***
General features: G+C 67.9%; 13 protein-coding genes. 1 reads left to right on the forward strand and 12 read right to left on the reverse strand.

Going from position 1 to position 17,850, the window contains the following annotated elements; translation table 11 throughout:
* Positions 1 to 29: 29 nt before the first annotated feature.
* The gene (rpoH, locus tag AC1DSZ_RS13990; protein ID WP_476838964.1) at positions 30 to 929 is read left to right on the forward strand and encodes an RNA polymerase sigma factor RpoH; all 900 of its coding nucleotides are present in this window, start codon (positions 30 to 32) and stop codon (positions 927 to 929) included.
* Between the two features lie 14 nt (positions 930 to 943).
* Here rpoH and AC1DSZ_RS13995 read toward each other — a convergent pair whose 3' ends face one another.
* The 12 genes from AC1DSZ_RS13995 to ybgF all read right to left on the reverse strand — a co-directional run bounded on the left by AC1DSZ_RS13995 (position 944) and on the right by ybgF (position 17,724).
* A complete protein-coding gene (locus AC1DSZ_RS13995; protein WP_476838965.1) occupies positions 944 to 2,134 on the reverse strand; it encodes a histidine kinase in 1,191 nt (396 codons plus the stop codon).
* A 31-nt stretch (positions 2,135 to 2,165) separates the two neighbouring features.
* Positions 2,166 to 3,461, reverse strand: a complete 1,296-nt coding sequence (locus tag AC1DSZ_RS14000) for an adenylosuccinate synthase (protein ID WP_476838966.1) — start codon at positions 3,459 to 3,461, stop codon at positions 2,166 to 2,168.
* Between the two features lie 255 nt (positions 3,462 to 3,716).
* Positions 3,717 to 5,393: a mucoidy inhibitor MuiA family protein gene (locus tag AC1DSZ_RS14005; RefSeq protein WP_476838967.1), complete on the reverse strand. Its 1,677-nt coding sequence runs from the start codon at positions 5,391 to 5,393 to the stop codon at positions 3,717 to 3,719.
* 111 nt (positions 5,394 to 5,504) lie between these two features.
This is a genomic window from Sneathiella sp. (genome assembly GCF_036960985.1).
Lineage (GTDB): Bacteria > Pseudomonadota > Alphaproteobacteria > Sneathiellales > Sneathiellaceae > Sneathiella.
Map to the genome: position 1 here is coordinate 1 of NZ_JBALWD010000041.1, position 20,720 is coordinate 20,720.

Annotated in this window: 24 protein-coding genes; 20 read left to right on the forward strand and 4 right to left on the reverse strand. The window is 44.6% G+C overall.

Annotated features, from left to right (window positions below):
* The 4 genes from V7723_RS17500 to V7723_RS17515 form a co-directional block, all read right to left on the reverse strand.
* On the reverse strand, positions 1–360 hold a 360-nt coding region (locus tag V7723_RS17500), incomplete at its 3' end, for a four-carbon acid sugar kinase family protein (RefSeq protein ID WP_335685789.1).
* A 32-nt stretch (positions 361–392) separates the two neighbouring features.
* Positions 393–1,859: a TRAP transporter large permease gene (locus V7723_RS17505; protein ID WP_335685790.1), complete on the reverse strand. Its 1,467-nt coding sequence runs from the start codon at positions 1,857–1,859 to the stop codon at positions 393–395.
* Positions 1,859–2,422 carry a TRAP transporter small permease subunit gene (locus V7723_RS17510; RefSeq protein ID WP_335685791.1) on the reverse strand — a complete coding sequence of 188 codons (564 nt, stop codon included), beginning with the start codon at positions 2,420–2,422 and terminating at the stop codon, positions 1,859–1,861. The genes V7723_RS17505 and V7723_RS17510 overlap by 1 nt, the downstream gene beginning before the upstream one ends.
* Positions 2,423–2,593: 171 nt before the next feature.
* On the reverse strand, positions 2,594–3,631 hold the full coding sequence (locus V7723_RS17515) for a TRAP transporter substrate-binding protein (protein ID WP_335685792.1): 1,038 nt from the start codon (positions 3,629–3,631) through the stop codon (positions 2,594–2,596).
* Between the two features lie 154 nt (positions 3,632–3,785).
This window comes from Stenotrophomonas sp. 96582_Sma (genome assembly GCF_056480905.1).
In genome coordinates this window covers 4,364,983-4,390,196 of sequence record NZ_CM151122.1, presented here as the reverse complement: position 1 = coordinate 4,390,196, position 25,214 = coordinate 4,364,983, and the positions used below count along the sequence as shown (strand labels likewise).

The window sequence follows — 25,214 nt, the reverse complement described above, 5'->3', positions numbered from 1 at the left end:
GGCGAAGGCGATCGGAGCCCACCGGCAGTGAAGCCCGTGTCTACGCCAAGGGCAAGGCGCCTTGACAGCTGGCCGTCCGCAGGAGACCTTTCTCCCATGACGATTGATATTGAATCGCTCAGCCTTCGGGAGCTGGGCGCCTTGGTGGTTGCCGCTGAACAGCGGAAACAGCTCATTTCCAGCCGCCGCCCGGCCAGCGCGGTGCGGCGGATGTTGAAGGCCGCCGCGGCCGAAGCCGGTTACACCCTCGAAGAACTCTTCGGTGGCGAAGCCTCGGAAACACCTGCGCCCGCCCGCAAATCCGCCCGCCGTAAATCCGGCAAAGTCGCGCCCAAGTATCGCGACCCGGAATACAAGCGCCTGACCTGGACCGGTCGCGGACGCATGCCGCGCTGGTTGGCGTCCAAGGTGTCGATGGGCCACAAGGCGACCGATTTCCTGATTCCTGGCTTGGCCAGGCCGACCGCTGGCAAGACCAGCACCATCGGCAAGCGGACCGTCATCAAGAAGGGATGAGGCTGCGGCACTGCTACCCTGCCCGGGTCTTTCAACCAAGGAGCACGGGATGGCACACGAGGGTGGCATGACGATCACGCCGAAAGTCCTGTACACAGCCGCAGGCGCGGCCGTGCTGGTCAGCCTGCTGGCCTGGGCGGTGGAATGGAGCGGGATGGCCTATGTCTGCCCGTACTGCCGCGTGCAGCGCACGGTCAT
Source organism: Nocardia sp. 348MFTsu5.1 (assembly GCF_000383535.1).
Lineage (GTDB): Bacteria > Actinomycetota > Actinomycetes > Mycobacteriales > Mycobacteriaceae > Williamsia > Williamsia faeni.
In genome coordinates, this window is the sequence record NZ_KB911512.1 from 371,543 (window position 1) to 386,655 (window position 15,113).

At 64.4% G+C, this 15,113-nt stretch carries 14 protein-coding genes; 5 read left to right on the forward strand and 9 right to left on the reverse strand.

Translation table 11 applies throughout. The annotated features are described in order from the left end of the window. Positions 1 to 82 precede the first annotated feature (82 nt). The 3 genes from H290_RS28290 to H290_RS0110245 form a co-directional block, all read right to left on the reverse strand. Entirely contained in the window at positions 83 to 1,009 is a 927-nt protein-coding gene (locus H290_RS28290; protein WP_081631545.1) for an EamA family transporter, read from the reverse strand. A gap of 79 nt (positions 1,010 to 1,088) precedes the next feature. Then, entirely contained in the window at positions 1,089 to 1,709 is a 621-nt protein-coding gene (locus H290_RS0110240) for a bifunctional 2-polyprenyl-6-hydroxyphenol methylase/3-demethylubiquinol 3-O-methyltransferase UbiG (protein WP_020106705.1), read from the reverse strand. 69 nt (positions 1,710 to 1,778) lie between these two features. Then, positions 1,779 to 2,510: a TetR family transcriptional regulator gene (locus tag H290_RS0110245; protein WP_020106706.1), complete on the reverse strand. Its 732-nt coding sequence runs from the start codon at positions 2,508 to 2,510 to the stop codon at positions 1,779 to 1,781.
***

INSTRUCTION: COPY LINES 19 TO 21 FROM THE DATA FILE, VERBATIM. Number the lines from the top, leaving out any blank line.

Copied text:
* The 4 genes from V7723_RS17500 to V7723_RS17515 form a co-directional block, all read right to left on the reverse strand.
* On the reverse strand, positions 1–360 hold a 360-nt coding region (locus tag V7723_RS17500), incomplete at its 3' end, for a four-carbon acid sugar kinase family protein (RefSeq protein ID WP_335685789.1).
* A 32-nt stretch (positions 361–392) separates the two neighbouring features.